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UPDATE (3/10): Clayton Gsell, R3′s chief operating officer, called us Wednesday on behalf of Robin Grathwol to say she was very very busy, but knew we wanted to get in touch with her. It appears Grathwol asked Gsell to call us and run interference instead of calling herself. Gsell said there was not much she could say, but the company was considering issuing a statement either Friday or Saturday. But since we haven’t spoken to Grathwol ourselves, as far as we’re concerned she’s still MIA, so we’ll call it Missing – Day 4.

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WILMINGTON, NC (WWAY) – Robin Grathwol, you promised the people of New Hanover County your company, R3, would take care of their trash in a new and exciting way. You promised you’d be able to sift through it, turn some of it into energy and recycle the rest. You promised you’d eventually be able to get rid of our landfill.

Now it appears your company can’t live up to what it promised. Why can’t it meet its deadlines? Is there any new state-of-the-art equipment here to start sorting garbage installed yet? Why have you abandoned your offices? Why won’t you call the media back and answer these questions?

Robin Grathwol, you owe the people of New Hanover County an explanation…

Click here to check out the background of this story: http:wway.wcbi.com/2011/03/08/only-3-has-new-hanover-countys-new-garbage-company-skipped-town

UPDATE (3/9): R3 told the county last week that it doesn’t think it can meet its April 2 deadline to come up with an operating plan.

County Commissioner Jason Thompson told Chad Adams on The Big Talker FM this morning that the county can’t do anything until that date. He says if R3 can’t meet the deadline, it has posted a $384,000 bond that it would have to turn over to the county.

“They’re a private business. They’re under no obligation to contact the media,” Thompson said. “I know they’re talking to our staff. Our staff can get in touch with them just about every day for the last several weeks.”

While R3 is a private company, it is also now a government contractor, which if it succeeds will be subsidized by taxpayer money.

Comment on this Story

  • taxpayeriam

    If the tax payers are to subsidize R3 because they are a government contractor,then are doing the same for CFPUA if so why are not refinance
    the bond instead of raising rates.As to Commissioner idea for cfpua not to buy lab equipment and contract out the lab work was great,but if they did that it would cut around 6-8 high payed people off the pay roll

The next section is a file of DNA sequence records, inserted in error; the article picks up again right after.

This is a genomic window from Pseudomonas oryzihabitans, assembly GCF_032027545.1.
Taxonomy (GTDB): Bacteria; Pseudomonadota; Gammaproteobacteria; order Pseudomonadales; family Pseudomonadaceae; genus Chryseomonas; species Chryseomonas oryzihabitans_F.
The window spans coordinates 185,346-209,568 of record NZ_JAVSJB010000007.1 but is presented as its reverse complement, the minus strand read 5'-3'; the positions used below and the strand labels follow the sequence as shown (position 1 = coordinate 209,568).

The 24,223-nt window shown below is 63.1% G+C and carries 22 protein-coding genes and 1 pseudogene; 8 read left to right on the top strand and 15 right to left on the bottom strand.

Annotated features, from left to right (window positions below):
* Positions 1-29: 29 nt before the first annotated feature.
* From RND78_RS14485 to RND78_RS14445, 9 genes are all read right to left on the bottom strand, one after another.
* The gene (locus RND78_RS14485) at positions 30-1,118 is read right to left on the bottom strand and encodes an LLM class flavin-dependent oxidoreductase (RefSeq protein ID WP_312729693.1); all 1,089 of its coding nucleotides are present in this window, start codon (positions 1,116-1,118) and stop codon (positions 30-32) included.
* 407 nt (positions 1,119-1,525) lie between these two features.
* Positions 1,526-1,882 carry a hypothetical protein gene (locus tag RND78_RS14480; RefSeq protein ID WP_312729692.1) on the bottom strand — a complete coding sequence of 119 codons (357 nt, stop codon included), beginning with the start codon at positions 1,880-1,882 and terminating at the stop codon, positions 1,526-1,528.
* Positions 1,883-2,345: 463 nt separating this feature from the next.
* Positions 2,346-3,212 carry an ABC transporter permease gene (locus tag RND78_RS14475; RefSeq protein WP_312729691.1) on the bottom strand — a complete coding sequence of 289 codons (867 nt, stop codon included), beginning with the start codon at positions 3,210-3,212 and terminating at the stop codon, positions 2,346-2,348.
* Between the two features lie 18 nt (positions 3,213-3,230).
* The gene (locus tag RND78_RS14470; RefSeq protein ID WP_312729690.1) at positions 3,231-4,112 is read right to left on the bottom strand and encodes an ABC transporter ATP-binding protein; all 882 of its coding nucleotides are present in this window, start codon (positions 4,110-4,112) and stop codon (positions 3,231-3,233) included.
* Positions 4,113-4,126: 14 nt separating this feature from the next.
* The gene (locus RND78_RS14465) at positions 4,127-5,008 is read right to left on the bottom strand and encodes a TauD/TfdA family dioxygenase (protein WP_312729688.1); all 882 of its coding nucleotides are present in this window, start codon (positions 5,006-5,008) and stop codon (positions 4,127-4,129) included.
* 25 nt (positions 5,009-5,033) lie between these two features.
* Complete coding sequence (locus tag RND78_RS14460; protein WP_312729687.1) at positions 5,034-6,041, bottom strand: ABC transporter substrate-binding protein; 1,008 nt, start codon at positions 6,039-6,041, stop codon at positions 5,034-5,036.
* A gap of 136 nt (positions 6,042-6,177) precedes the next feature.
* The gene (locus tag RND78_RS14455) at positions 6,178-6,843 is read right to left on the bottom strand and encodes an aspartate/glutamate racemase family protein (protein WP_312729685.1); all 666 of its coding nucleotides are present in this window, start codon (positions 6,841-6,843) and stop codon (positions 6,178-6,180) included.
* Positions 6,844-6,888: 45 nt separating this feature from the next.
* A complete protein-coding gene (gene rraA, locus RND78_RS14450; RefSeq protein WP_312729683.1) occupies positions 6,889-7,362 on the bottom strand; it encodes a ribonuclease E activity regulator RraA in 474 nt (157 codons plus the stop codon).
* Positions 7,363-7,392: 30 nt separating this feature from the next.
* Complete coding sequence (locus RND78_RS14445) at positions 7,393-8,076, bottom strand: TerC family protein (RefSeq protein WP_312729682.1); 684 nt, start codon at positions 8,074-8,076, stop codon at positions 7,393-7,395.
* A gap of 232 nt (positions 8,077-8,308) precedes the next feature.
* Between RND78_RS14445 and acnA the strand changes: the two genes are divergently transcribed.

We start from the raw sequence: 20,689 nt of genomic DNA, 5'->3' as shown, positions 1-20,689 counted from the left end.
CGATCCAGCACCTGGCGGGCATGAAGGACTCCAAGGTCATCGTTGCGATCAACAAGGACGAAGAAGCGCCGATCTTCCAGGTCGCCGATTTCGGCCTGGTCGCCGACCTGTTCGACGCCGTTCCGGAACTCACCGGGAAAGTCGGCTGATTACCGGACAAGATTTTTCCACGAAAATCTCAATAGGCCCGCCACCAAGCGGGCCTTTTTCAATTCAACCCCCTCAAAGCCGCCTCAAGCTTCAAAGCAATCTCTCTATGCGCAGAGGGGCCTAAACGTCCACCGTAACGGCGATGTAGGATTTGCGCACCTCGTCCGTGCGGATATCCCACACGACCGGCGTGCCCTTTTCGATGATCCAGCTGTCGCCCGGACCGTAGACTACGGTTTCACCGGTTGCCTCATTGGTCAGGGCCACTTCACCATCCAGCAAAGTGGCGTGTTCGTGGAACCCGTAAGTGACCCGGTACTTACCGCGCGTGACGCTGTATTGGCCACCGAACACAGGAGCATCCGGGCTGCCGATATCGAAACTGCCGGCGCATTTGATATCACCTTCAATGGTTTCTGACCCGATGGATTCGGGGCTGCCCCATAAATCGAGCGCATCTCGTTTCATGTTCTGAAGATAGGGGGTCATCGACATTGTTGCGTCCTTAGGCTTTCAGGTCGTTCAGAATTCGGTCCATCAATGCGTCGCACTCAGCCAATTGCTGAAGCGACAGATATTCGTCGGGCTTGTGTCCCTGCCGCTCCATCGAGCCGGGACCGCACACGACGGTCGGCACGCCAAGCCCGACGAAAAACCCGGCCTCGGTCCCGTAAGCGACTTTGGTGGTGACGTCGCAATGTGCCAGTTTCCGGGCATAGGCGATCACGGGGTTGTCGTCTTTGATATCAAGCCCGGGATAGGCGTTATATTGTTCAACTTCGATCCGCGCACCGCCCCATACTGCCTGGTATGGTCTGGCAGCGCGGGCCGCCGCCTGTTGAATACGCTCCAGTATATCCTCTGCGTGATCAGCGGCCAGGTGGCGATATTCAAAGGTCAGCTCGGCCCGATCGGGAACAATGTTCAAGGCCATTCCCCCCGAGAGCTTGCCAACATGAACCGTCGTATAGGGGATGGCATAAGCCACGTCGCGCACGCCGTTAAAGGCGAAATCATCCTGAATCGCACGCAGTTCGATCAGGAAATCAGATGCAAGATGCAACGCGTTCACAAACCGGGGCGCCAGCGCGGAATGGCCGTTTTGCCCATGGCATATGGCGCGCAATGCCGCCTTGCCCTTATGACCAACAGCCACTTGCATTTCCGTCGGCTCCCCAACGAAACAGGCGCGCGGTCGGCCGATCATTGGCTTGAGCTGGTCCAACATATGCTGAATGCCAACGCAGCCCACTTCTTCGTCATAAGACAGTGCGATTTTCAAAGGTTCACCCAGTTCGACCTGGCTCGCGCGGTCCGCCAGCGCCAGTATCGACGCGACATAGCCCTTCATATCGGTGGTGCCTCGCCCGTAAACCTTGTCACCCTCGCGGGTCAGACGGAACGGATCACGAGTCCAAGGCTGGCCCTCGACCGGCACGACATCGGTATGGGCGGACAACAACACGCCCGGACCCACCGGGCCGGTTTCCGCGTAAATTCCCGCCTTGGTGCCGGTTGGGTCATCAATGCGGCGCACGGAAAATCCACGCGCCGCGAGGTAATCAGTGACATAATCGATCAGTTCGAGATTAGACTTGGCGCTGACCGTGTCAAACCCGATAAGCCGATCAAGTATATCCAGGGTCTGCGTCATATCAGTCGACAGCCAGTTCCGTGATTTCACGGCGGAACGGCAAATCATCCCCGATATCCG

and cut hundreds of thousands of dollars and they would not need the rate increase.The increase they are asking for should only be for a year to pay the bond off.100,000 customers times $5.00 for 12 months equals 6 million dollars,hope someone in our government can do the math and not allow for more increases just to keep the greedy happy.
    NO MORE NO MORE Commissioners GET SOME BACK BONE AND SAY NO!!.YOU WORK FOR THE TAX PAYERS NOT CFPUA OR R3??

  • SomeGuy

    Thanks Scott and WWAY for reporting in-depth about this issue. The entire situation of NHC’s landfill was a hot topic way back before R3 was awarded the contract, so naturally there remains an elevated level of interest in the outcome.

    While other news outlets have passed along press releases and reported on missed deadlines (or extensions), WWAY appears to be the only group that understands that at least some of their audience wants to know more. WWAY is not giving up after an unsuccessful phone call or two, and I’m looking forward to knowing what more they find.

    While maybe we all should have known that what R3 proposed was too good to be true, my concern is that the prospect of cashing in on their forfeited bond and waving goodbye to R3 may also turn out to be too good to be true.

    Finally, if that does turn out to be resolution then I respect the commissioners for protecting our interests to that extent. Re-reading GBB’s press release reminds me that there was considerable upside for the county if R3 made good on their proposal, and there could have also been considerable downside for the county if the commissioners hadn’t managed the risk as they did.

  • Guest Apu

    By the way, to me it seems like WWAY is incorrectly saying that R3 is “subsidized” by taxpayers. As commonly used, a subsidy is paid out to a person or company to help stop the decline of their industry, like subsidies paid to farmers who produce a crop, where the government isn’t buying the crop, just paying the farmer an extra amount on top of what he sells it for in the open market. For these subsidies, the government doesn’t get anything in return.

    In the case of R3, the government is entering into a purchase of services agreement. A contract was put out for bid, and R3 won the contract. The county is agreeing to pay what they have deemed to be a fair price for the services to be rendered. The taxpayers aren’t paying an artificially high price (a subsidy) for the services.

    Not only that, R3 put up a bond which they forfeit if they can’t honor their obligations. That bond is the only thing they might “owe the people of New Hanover County” at this point.

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